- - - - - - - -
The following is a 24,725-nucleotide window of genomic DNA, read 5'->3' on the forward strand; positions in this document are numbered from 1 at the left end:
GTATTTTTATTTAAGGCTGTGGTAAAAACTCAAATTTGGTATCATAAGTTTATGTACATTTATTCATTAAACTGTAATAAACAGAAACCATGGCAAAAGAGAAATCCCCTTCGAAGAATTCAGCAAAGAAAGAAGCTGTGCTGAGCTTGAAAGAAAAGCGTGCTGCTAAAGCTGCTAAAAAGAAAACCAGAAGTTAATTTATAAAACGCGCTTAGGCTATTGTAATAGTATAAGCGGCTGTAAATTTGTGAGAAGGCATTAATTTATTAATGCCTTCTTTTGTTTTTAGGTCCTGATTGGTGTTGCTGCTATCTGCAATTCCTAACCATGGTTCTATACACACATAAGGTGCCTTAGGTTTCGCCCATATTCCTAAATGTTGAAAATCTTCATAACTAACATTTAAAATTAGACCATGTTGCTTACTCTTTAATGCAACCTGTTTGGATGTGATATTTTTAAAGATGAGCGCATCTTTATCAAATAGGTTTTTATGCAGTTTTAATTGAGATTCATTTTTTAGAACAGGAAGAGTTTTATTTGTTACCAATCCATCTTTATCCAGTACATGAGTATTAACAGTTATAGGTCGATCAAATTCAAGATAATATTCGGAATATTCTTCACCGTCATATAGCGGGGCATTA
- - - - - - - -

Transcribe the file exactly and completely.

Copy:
The following is a 24,725-nucleotide window of genomic DNA, read 5'->3' on the forward strand; positions in this document are numbered from 1 at the left end:
GTATTTTTATTTAAGGCTGTGGTAAAAACTCAAATTTGGTATCATAAGTTTATGTACATTTATTCATTAAACTGTAATAAACAGAAACCATGGCAAAAGAGAAATCCCCTTCGAAGAATTCAGCAAAGAAAGAAGCTGTGCTGAGCTTGAAAGAAAAGCGTGCTGCTAAAGCTGCTAAAAAGAAAACCAGAAGTTAATTTATAAAACGCGCTTAGGCTATTGTAATAGTATAAGCGGCTGTAAATTTGTGAGAAGGCATTAATTTATTAATGCCTTCTTTTGTTTTTAGGTCCTGATTGGTGTTGCTGCTATCTGCAATTCCTAACCATGGTTCTATACACACATAAGGTGCCTTAGGTTTCGCCCATATTCCTAAATGTTGAAAATCTTCATAACTAACATTTAAAATTAGACCATGTTGCTTACTCTTTAATGCAACCTGTTTGGATGTGATATTTTTAAAGATGAGCGCATCTTTATCAAATAGGTTTTTATGCAGTTTTAATTGAGATTCATTTTTTAGAACAGGAAGAGTTTTATTTGTTACCAATCCATCTTTATCCAGTACATGAGTATTAACAGTTATAGGTCGATCAAATTCAAGATAATATTCGGAATATTCTTCACCGTCATATAGCGGGGCATTA